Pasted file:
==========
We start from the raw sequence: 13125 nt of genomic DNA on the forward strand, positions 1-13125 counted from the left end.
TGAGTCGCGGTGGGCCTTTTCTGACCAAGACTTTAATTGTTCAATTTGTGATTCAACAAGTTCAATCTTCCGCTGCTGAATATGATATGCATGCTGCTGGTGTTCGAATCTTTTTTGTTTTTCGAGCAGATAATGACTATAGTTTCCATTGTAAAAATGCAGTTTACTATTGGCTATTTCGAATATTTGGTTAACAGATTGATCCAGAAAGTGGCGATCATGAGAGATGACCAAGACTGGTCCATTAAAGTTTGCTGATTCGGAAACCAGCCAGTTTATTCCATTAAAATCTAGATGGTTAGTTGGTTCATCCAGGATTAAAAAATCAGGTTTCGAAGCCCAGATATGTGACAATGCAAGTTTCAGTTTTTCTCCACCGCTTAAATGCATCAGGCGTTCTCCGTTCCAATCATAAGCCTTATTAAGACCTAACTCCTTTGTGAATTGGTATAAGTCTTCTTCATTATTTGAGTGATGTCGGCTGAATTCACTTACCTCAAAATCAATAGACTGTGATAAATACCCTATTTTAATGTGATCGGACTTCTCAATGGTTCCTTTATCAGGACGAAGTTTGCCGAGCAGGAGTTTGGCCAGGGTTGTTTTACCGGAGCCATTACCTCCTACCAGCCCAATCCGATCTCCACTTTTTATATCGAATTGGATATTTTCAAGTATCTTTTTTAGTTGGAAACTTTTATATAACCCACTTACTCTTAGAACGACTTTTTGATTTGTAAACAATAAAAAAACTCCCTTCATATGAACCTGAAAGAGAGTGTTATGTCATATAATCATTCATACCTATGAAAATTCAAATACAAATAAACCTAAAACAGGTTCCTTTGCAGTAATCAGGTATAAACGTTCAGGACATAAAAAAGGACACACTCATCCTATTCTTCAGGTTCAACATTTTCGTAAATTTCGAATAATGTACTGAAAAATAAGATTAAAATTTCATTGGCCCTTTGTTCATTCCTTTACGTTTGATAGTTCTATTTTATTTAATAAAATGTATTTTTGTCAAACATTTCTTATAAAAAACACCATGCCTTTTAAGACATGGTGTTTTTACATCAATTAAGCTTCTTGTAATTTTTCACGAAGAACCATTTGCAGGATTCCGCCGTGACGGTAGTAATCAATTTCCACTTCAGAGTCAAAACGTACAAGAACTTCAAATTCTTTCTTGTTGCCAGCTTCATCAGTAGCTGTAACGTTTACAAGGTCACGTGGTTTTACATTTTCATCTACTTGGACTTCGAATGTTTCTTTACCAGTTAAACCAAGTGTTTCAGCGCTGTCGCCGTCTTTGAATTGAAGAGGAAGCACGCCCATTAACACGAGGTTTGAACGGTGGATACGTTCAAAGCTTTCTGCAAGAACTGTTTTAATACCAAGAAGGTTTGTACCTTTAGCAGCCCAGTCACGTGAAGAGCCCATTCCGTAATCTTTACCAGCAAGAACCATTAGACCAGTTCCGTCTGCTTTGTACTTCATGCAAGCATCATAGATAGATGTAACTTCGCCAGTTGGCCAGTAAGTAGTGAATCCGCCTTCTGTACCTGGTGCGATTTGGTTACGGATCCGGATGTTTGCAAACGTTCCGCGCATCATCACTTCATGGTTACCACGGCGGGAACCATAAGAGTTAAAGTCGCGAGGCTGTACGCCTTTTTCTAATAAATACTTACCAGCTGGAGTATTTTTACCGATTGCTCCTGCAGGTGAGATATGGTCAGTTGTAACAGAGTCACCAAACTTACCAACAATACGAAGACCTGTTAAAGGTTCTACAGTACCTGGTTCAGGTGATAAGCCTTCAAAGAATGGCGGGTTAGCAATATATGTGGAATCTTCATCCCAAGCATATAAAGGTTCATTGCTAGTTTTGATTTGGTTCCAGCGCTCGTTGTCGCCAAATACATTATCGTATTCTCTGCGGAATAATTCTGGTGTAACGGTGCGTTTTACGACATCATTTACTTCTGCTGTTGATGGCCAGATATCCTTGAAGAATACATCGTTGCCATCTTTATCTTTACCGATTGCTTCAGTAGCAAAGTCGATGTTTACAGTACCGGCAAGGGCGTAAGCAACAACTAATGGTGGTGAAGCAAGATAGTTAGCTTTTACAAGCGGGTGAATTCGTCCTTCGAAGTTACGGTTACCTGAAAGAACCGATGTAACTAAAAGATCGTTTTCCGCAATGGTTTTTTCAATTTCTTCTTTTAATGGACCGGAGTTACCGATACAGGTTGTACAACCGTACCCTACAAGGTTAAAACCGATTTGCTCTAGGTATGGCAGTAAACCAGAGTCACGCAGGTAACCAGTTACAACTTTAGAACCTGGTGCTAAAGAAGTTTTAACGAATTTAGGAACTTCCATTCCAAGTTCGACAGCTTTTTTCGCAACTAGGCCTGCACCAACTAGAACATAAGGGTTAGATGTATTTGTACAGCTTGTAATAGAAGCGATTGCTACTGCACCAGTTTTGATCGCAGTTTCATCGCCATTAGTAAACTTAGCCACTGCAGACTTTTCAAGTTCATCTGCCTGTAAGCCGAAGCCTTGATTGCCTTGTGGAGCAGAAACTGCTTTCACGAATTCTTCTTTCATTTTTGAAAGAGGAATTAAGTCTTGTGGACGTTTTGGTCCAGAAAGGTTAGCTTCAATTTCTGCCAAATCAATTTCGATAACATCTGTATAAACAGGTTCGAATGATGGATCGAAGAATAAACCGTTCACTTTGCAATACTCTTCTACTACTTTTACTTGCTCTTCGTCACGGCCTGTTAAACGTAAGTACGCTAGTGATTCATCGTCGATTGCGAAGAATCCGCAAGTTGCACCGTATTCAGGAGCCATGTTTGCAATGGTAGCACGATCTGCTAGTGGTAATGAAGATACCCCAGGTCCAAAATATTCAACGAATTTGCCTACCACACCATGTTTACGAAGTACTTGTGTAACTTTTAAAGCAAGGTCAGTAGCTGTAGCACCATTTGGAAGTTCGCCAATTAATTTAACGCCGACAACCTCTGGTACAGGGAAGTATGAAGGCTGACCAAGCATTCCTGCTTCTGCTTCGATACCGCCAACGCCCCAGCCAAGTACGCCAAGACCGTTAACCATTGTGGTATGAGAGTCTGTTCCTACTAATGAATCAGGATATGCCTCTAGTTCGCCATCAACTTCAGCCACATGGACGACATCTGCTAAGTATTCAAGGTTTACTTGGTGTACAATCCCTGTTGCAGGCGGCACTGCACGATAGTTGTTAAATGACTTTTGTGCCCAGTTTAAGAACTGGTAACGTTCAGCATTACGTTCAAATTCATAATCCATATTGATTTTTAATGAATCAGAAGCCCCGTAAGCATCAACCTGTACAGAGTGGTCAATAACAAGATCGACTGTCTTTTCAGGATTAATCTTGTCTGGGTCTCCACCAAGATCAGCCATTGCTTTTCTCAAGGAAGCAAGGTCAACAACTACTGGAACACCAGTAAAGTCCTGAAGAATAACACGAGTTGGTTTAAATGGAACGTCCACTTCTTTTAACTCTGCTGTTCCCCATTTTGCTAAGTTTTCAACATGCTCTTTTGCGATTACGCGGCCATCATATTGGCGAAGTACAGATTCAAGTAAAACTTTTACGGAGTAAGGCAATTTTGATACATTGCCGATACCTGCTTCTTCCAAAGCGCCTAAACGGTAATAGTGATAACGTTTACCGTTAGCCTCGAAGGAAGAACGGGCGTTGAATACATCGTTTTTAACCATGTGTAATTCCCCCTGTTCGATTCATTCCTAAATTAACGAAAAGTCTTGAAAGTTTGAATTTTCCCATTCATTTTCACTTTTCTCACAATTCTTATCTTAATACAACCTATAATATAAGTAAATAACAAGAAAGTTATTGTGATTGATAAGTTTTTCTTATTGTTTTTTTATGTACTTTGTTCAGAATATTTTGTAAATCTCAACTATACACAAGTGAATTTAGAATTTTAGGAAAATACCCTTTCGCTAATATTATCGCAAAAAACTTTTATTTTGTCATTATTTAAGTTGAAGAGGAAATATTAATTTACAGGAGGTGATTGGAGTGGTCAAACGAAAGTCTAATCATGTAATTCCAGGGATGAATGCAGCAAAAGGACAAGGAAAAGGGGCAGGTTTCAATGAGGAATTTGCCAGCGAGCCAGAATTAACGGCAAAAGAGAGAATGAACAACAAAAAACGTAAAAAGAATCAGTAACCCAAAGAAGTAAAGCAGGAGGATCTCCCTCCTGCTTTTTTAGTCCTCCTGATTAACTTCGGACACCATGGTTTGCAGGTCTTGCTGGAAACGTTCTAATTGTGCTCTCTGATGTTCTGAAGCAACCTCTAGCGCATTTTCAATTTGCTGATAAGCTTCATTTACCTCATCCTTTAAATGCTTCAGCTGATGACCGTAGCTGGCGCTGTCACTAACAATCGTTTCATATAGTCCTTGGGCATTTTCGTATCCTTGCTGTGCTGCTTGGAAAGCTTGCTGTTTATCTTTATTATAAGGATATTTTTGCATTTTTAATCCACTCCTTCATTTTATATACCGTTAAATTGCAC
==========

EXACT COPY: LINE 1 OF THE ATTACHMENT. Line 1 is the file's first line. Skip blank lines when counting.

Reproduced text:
We start from the raw sequence: 13125 nt of genomic DNA on the forward strand, positions 1-13125 counted from the left end.